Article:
CAPE CANAVERAL, Florida — Space shuttle Atlantis rocketed into orbit Monday with six astronauts and a full load of spare parts for the International Space Station.
The supply run should keep the space station humming for years to come, and the shuttle astronauts in space for 11 days.
Atlantis shot smoothly through a partly cloudy afternoon sky, to the delight of about 100 Twittering space enthusiasts who won front-row seats. It was NASA's first launch "tweetup," and the invitees splashed news — mostly tweeting "wow" and "amazing" about the liftoff — over countless cell phones and computers.
"We wish you good luck, godspeed, and we'll see you back here just after Thanksgiving," launch director Mike Leinbach told shuttle commander Charles Hobaugh right before liftoff, referring to the upcoming American harvest holiday.
Atlantis will reach the space station Wednesday. As the shuttle blasted off, the station was soaring 220 miles (354 kilometers) above the South Pacific.
"We're excited to take this incredible vehicle for a ride and meet up with another incredible vehicle," Hobaugh said.
NASA wants to stockpile as many pumps, tanks, gyroscopes and other oversize equipment as possible at the space station, before the three remaining shuttles retire next fall. None of the other visiting spacecraft is big enough to carry such large pieces.
The space agency expects to keep the space station flying until 2015, possibly 2020 if President Barack Obama gives the go-ahead.
During their 11-day flight, Hobaugh and his crew — including the first orthopedic surgeon in space, Dr. Robert Satcher Jr. — will unload the nearly 30,000 pounds (13,600 kilograms) of equipment and experiments. Most of the gear will be attached to the outside of the space station on storage platforms.
Three spacewalks will be conducted beginning Thursday to hook everything up and get a jump on the next shuttle flight.
The launch seemed to go perfectly. Only three small pieces of foam insulation were spotted coming off the fuel tank, too late to be of any concern, said Bill Gerstenmaier, head of NASA's space operations.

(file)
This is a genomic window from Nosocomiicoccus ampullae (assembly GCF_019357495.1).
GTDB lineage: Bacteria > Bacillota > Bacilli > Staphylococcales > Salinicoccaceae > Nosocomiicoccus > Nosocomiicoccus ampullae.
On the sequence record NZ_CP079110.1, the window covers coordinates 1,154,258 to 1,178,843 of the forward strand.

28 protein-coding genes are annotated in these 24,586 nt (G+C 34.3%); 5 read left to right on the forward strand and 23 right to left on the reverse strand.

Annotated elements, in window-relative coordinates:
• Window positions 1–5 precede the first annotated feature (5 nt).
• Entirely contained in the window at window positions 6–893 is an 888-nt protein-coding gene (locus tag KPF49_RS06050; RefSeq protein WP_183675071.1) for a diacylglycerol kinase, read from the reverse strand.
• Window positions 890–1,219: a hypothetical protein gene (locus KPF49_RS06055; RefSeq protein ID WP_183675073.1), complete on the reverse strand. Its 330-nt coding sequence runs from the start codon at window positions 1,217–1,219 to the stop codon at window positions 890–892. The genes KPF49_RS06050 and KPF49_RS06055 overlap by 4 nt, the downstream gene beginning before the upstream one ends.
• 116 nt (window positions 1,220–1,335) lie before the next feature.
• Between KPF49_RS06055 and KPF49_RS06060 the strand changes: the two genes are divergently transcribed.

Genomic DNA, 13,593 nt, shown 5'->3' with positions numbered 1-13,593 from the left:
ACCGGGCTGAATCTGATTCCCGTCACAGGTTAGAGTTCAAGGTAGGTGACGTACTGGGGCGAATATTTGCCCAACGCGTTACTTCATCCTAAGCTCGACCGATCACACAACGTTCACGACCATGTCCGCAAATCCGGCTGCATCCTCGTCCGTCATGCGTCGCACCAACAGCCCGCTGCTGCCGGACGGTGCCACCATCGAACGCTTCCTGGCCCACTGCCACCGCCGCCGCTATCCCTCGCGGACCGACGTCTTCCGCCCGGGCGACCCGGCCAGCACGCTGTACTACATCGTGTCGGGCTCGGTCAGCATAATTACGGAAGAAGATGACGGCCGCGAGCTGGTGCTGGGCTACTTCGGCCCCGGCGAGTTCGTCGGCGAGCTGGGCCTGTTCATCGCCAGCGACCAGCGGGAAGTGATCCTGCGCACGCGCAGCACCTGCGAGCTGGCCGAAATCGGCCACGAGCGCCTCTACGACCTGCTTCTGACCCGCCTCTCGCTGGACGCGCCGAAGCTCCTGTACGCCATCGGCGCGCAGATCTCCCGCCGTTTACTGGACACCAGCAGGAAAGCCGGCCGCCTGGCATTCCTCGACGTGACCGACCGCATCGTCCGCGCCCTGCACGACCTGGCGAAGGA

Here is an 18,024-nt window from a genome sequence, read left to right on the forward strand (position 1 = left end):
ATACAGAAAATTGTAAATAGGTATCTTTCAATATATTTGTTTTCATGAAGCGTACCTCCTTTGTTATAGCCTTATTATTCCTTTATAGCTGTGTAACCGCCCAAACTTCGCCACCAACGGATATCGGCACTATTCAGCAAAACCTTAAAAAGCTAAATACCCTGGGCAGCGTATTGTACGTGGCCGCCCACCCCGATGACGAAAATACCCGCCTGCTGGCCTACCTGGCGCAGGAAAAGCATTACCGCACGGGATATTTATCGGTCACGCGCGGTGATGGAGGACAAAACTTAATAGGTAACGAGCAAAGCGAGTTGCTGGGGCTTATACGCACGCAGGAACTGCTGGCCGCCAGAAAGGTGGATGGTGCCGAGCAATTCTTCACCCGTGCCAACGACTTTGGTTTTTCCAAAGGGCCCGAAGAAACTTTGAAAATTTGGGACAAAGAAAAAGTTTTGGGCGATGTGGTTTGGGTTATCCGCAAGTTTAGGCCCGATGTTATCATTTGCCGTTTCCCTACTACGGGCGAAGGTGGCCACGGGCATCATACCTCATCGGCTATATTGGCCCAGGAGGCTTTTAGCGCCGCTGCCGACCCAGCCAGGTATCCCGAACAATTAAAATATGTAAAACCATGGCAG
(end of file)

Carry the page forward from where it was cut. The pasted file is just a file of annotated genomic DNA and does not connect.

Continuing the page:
"What a great way to start this mission," Gerstenmaier told reporters. He cautioned that the flight ahead was tough and "we need to stay focused."
While NASA officials were pleased, the Twittering invitees were downright ecstatic. They were among the first to sign up online last month for the opportunity to see a launch up close, and filed Twitter updates practically nonstop:
"Back in the tweetup tent. General attitude is 'Do it again! Do it again!'" one wrote.
"All 100 nasa twitters should be on the next shuttle!" another tweeted.
"Never been more proud to be a geeky, dorky, intelligent space fangirl!!" said another.
NASA estimates the 100 tweeters, or tweeps as they're called, have a following of more than 150,000. The space agency sees it as a beneficial outreach program, especially as the shuttle program winds down and the future remains murky. Obama has yet to chart a course for American astronauts, beyond the shuttle and station. A moon rocket under development is supposed to replace the shuttle, but the lunar exploration program is in jeopardy.
This is NASA's last shuttle flight of the year and one of only six remaining. If all goes as planned, the six spacemen will return to Earth the day after Thanksgiving Nov. 26, bringing home a seventh astronaut, Nicole Stott, who has been living at the space station since the end of August.
The astronauts will have to forgo the usual Thanksgiving fare. NASA did not pack any special turkey-and-trimming dinners aboard Atlantis. Hobaugh, the commander, didn't want any.
If the astronauts want poultry on Thanksgiving, they'll have to settle for turkey tetrazzini in rehydratable pouches or thermostabilized chicken fajitas. There's also plenty of barbecued beef brisket.